There are truths that we know is true, but often try to undermine by not thinking about it.
One such issue is the sheer amount of plastic that we are throwing into our oceans. Worryingly, a new research suggests that the actual amount may be even greater than what we presume.
Some studies suggest that the amount of plastic trash that is visible to us only accounts to 1% of the total trash. Researchers at the National Oceanography Center in the UK set out to study where the remaining 99% was going to.
We already knew that a portion of plastic that is so small it is invisible to the naked eye is prevalent in our environment. From our water sources to the deepest seabeds of the Pacific, these microplastics have been reported around the globe.
What was unknown prior to this investigation was the exact proportion of these microplastics compared to the overall plastic trash that humans have created. Researchers decided to track down the three most frequently used plastic types in our oceans to analyze the impact.
The results surprised even the researchers. It turns out that an even greater amount of plastic is polluting our oceans than studies previously estimated. Because the tracing of plastic in our oceans is such a new study, it is no surprise that the results are far from comprehensive.
This research was more focused on better understanding what we know than suggesting a wholly new area of study. By investigating the water qualities in 12 different spots across the Atlantic, researchers extrapolated that up to 21 million tonnes of plastic may be in the water.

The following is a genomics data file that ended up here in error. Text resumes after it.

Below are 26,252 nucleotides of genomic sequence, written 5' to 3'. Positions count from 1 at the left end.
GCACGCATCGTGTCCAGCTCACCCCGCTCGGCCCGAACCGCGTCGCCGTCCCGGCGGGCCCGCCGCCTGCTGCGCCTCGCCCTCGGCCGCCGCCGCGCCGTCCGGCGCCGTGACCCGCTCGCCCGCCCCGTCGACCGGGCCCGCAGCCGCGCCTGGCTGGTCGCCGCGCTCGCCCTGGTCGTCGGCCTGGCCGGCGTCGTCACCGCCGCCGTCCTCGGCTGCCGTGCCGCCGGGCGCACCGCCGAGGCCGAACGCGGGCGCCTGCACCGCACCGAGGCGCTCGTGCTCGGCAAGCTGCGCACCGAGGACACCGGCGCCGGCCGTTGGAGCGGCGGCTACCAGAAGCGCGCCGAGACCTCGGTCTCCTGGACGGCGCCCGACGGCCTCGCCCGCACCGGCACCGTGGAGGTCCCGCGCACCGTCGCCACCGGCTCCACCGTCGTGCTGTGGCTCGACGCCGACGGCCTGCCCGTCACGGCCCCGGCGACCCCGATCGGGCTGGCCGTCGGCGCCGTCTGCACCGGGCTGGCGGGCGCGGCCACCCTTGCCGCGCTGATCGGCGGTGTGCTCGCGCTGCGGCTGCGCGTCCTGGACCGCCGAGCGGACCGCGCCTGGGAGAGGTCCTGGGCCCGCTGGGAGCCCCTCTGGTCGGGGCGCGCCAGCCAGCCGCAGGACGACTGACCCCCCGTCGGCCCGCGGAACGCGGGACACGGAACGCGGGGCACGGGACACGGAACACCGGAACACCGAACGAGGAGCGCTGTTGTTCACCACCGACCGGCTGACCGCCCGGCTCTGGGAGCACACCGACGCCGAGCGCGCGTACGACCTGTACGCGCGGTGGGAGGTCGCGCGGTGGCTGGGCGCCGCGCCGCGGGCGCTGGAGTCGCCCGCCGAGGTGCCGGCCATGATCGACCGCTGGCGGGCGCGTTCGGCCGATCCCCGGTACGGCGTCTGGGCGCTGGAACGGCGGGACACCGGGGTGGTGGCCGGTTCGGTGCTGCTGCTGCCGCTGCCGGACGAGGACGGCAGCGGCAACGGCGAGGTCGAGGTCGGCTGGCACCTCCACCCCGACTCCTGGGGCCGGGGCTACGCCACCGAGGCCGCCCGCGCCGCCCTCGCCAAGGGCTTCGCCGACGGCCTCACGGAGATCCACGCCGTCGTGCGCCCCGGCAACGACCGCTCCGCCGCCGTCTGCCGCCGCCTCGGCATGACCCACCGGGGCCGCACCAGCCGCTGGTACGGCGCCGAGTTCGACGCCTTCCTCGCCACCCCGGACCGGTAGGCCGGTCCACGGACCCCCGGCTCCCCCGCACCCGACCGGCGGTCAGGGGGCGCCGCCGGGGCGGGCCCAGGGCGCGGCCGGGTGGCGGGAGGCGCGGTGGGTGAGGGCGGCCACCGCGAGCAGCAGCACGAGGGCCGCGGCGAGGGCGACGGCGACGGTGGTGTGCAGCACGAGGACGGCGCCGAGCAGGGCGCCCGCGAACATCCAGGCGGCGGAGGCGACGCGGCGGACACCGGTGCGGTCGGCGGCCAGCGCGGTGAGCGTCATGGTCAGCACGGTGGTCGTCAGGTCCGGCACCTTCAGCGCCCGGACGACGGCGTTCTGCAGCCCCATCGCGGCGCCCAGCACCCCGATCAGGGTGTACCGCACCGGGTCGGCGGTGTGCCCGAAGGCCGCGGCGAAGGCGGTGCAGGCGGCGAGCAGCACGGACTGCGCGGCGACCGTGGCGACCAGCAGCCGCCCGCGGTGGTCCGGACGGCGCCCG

Shockingly, this particular study only looked into the 200 meters below the surface and only 3 different plastics. In other words, it may be that a greater number and types of plastic may be polluting the deep sea.
Needless to say, the plastic trash will eventually come back to humans after devastating the wildlife. Although the exact effects of microplastic on human health is unclear, it can’t possibly have good effects.
Considering how a great portion of humans rely on seafood as the main source of vital nutrients, a polluted sea life has much greater repercussions that stretch beyond sentimental appeals for conservation.
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